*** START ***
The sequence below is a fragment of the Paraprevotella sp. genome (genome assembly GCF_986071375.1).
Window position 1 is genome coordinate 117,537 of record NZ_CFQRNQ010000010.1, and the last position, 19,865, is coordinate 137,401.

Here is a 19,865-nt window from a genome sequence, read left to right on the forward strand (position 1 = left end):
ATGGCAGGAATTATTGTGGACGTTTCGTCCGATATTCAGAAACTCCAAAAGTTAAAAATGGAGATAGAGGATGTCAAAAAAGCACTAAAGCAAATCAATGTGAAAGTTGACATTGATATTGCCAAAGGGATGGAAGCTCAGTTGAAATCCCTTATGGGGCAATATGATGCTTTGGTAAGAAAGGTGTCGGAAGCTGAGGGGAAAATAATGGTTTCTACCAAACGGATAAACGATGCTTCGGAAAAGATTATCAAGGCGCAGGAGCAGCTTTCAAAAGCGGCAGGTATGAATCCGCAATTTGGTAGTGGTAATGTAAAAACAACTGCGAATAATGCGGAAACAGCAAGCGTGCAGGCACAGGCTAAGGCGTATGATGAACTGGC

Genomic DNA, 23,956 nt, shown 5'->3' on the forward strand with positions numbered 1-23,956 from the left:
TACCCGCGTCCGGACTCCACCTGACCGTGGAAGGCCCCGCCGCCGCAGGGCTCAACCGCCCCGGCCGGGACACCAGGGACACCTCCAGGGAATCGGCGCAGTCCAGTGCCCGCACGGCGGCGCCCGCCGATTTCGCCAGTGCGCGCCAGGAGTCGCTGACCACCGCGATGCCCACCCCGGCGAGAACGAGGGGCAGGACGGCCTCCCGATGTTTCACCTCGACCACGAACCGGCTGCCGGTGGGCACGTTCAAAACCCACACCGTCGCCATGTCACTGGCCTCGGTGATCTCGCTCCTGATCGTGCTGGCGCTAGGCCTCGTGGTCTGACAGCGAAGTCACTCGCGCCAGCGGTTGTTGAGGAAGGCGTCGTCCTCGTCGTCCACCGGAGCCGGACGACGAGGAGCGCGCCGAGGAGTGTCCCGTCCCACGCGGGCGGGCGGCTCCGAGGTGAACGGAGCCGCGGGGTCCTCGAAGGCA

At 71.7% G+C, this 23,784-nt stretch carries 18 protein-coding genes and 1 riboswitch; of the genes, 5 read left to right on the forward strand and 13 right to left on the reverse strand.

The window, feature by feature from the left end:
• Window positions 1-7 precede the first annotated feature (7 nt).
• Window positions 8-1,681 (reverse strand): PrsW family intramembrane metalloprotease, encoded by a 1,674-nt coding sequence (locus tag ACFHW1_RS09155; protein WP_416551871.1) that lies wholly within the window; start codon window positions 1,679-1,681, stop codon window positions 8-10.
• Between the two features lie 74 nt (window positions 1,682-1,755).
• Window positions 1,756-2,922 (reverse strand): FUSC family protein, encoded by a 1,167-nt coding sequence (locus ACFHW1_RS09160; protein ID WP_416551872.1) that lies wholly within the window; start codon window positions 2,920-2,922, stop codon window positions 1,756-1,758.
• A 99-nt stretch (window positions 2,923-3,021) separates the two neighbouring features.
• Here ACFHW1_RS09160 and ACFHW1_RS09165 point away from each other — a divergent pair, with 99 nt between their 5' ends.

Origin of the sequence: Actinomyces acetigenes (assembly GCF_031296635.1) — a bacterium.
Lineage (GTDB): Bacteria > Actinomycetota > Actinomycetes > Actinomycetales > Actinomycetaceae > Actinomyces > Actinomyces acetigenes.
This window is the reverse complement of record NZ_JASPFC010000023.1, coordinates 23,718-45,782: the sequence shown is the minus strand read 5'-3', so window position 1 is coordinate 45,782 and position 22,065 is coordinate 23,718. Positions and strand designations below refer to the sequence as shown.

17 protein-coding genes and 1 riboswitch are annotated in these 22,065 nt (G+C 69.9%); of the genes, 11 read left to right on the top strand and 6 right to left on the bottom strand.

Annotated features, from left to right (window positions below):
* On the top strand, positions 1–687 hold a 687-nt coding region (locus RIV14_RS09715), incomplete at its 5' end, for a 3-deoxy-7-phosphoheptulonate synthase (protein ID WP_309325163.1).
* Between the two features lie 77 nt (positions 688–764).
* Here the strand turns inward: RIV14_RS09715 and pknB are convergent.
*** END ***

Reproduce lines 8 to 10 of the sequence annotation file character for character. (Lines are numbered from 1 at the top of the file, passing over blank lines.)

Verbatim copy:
The window, feature by feature from the left end:
• Window positions 1-7 precede the first annotated feature (7 nt).
• Window positions 8-1,681 (reverse strand): PrsW family intramembrane metalloprotease, encoded by a 1,674-nt coding sequence (locus tag ACFHW1_RS09155; protein WP_416551871.1) that lies wholly within the window; start codon window positions 1,679-1,681, stop codon window positions 8-10.